On 18/09/2013 15:53, Dan Christensen wrote: > [...] > > Thus, if the Product of Powers Rule is to hold on N, 0^0 will be ambiguous -- being either 0 or 1. Unless one of these alternatives can be formally proven
Obviously if you start of with a "definition" of ^ which leaves 0^0 undefined, then nothing can be formally proven about 0^0. There's nothing particularly special about ^ in this regard; if I defined x + y to be equal to its usual value when y > 0 but left x + 0 undefined then nothing could be proved about x + 0 either. That doesn't mean that partially defining addition in this way would be a sensible thing to do.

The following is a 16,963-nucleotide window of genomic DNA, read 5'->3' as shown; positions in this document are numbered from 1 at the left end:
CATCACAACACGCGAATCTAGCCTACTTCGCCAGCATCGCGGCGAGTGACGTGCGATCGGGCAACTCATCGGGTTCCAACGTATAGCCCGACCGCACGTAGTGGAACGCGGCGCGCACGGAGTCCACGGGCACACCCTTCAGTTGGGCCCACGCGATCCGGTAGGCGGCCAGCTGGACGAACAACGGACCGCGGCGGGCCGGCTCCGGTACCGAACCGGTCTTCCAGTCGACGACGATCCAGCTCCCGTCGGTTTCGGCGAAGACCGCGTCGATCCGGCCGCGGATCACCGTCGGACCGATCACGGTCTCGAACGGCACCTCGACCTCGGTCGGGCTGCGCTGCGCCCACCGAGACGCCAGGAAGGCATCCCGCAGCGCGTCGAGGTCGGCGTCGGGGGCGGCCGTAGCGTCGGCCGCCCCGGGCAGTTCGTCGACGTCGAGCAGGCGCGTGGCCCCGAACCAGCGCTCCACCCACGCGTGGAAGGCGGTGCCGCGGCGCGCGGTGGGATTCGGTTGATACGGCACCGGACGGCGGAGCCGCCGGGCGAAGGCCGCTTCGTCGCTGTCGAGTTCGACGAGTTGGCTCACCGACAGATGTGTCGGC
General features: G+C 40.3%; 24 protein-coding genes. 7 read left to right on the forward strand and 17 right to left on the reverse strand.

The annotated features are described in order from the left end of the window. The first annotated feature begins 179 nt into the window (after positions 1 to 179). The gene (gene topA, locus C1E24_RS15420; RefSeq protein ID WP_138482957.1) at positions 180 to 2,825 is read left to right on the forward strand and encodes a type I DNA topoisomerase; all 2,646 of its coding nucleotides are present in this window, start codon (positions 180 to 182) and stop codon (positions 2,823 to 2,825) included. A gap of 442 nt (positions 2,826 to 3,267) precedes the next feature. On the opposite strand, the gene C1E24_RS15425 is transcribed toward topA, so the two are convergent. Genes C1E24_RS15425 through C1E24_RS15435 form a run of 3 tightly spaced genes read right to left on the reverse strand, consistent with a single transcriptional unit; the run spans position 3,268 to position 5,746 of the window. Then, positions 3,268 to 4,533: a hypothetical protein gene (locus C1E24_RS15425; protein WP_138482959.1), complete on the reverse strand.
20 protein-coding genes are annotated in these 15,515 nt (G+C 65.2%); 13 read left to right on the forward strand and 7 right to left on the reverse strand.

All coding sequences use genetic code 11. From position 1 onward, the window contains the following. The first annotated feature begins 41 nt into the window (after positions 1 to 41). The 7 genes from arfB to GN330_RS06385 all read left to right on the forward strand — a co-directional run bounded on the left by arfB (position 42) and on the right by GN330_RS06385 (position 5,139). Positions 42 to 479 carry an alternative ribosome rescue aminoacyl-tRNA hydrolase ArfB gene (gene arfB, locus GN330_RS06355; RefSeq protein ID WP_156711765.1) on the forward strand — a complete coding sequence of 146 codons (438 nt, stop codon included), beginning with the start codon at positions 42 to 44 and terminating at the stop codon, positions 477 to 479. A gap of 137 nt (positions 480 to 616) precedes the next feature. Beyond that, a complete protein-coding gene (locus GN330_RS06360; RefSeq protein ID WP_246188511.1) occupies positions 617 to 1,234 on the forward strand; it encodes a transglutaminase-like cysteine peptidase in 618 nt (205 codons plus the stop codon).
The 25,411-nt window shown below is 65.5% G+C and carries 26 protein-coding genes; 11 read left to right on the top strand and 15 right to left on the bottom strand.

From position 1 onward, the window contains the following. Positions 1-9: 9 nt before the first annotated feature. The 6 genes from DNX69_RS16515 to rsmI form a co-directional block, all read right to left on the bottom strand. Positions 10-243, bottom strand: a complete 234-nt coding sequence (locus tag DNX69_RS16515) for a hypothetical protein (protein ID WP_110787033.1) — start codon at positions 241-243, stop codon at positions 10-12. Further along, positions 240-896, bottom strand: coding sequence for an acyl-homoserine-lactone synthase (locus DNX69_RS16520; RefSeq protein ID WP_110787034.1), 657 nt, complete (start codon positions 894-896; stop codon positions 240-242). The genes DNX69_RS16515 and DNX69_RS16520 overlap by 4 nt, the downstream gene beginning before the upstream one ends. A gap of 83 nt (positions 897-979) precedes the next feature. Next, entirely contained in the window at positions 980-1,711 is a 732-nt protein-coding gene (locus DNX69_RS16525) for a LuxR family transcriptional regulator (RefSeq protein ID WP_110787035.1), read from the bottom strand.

> or shown to give rise to a contradiction,
Definitions cannot give rise to contradictions.
> the prudent course